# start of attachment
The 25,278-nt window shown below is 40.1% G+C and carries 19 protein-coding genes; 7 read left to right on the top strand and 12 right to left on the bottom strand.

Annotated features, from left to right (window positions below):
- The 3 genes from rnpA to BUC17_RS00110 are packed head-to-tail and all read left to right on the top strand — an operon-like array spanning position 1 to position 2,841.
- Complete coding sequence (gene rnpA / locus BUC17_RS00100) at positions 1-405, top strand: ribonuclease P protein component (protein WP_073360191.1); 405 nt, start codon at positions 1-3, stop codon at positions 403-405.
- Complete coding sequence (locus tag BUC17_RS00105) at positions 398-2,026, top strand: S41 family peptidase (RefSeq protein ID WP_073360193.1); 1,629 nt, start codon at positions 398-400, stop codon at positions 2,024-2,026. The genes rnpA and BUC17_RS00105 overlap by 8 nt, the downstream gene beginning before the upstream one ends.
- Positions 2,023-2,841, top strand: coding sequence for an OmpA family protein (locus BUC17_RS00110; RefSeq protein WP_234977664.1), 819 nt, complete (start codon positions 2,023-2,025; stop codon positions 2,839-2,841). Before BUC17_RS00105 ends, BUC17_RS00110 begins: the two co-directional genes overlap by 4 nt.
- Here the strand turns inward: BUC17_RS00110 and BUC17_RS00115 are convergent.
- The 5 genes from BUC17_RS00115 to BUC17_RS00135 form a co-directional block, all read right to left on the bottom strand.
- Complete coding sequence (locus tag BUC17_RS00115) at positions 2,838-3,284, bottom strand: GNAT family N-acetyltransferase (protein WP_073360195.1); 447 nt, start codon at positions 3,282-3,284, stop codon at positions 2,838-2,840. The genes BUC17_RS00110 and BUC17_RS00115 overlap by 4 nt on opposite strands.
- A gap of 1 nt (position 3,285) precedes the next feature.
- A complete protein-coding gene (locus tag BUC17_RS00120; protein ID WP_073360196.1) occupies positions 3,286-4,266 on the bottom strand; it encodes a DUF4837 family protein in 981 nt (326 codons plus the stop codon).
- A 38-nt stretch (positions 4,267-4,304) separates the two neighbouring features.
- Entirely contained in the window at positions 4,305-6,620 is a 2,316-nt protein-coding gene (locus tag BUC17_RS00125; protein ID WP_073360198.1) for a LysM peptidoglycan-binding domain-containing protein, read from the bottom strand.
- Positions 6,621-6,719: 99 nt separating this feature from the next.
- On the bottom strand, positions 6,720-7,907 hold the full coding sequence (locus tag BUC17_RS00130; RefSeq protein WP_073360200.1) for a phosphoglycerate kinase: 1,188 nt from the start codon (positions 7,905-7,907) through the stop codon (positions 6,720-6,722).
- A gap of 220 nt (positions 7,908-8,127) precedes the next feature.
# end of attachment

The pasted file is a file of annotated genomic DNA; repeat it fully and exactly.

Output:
The 25,278-nt window shown below is 40.1% G+C and carries 19 protein-coding genes; 7 read left to right on the top strand and 12 right to left on the bottom strand.

Annotated features, from left to right (window positions below):
- The 3 genes from rnpA to BUC17_RS00110 are packed head-to-tail and all read left to right on the top strand — an operon-like array spanning position 1 to position 2,841.
- Complete coding sequence (gene rnpA / locus BUC17_RS00100) at positions 1-405, top strand: ribonuclease P protein component (protein WP_073360191.1); 405 nt, start codon at positions 1-3, stop codon at positions 403-405.
- Complete coding sequence (locus tag BUC17_RS00105) at positions 398-2,026, top strand: S41 family peptidase (RefSeq protein ID WP_073360193.1); 1,629 nt, start codon at positions 398-400, stop codon at positions 2,024-2,026. The genes rnpA and BUC17_RS00105 overlap by 8 nt, the downstream gene beginning before the upstream one ends.
- Positions 2,023-2,841, top strand: coding sequence for an OmpA family protein (locus BUC17_RS00110; RefSeq protein WP_234977664.1), 819 nt, complete (start codon positions 2,023-2,025; stop codon positions 2,839-2,841). Before BUC17_RS00105 ends, BUC17_RS00110 begins: the two co-directional genes overlap by 4 nt.
- Here the strand turns inward: BUC17_RS00110 and BUC17_RS00115 are convergent.
- The 5 genes from BUC17_RS00115 to BUC17_RS00135 form a co-directional block, all read right to left on the bottom strand.
- Complete coding sequence (locus tag BUC17_RS00115) at positions 2,838-3,284, bottom strand: GNAT family N-acetyltransferase (protein WP_073360195.1); 447 nt, start codon at positions 3,282-3,284, stop codon at positions 2,838-2,840. The genes BUC17_RS00110 and BUC17_RS00115 overlap by 4 nt on opposite strands.
- A gap of 1 nt (position 3,285) precedes the next feature.
- A complete protein-coding gene (locus tag BUC17_RS00120; protein ID WP_073360196.1) occupies positions 3,286-4,266 on the bottom strand; it encodes a DUF4837 family protein in 981 nt (326 codons plus the stop codon).
- A 38-nt stretch (positions 4,267-4,304) separates the two neighbouring features.
- Entirely contained in the window at positions 4,305-6,620 is a 2,316-nt protein-coding gene (locus tag BUC17_RS00125; protein ID WP_073360198.1) for a LysM peptidoglycan-binding domain-containing protein, read from the bottom strand.
- Positions 6,621-6,719: 99 nt separating this feature from the next.
- On the bottom strand, positions 6,720-7,907 hold the full coding sequence (locus tag BUC17_RS00130; RefSeq protein WP_073360200.1) for a phosphoglycerate kinase: 1,188 nt from the start codon (positions 7,905-7,907) through the stop codon (positions 6,720-6,722).
- A gap of 220 nt (positions 7,908-8,127) precedes the next feature.